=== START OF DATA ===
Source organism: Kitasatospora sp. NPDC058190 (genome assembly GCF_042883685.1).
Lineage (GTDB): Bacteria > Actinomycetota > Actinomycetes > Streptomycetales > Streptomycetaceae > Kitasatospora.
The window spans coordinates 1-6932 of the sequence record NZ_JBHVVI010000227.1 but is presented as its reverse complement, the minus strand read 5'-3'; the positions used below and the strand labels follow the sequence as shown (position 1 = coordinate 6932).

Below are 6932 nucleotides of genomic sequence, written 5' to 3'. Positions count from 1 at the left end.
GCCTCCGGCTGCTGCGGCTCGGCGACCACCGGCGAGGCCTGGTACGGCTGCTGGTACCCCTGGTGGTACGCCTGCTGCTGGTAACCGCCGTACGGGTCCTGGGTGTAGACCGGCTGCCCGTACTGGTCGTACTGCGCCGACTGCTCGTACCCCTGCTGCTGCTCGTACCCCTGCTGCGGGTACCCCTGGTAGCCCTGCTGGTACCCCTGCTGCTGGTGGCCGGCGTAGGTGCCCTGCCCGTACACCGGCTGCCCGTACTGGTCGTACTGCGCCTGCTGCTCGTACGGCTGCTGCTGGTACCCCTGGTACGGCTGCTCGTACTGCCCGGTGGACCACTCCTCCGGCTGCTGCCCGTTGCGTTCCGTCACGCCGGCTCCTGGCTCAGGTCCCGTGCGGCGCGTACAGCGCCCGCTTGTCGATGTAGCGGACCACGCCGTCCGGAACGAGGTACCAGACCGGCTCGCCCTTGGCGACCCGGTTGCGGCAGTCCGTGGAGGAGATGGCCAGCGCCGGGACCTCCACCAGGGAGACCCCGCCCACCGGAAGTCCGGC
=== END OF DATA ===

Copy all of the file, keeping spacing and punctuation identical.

Source organism: Kitasatospora sp. NPDC058190 (genome assembly GCF_042883685.1).
Lineage (GTDB): Bacteria > Actinomycetota > Actinomycetes > Streptomycetales > Streptomycetaceae > Kitasatospora.
The window spans coordinates 1-6932 of the sequence record NZ_JBHVVI010000227.1 but is presented as its reverse complement, the minus strand read 5'-3'; the positions used below and the strand labels follow the sequence as shown (position 1 = coordinate 6932).

Below are 6932 nucleotides of genomic sequence, written 5' to 3'. Positions count from 1 at the left end.
GCCTCCGGCTGCTGCGGCTCGGCGACCACCGGCGAGGCCTGGTACGGCTGCTGGTACCCCTGGTGGTACGCCTGCTGCTGGTAACCGCCGTACGGGTCCTGGGTGTAGACCGGCTGCCCGTACTGGTCGTACTGCGCCGACTGCTCGTACCCCTGCTGCTGCTCGTACCCCTGCTGCGGGTACCCCTGGTAGCCCTGCTGGTACCCCTGCTGCTGGTGGCCGGCGTAGGTGCCCTGCCCGTACACCGGCTGCCCGTACTGGTCGTACTGCGCCTGCTGCTCGTACGGCTGCTGCTGGTACCCCTGGTACGGCTGCTCGTACTGCCCGGTGGACCACTCCTCCGGCTGCTGCCCGTTGCGTTCCGTCACGCCGGCTCCTGGCTCAGGTCCCGTGCGGCGCGTACAGCGCCCGCTTGTCGATGTAGCGGACCACGCCGTCCGGAACGAGGTACCAGACCGGCTCGCCCTTGGCGACCCGGTTGCGGCAGTCCGTGGAGGAGATGGCCAGCGCCGGGACCTCCACCAGGGAGACCCCGCCCACCGGAAGTCCGGC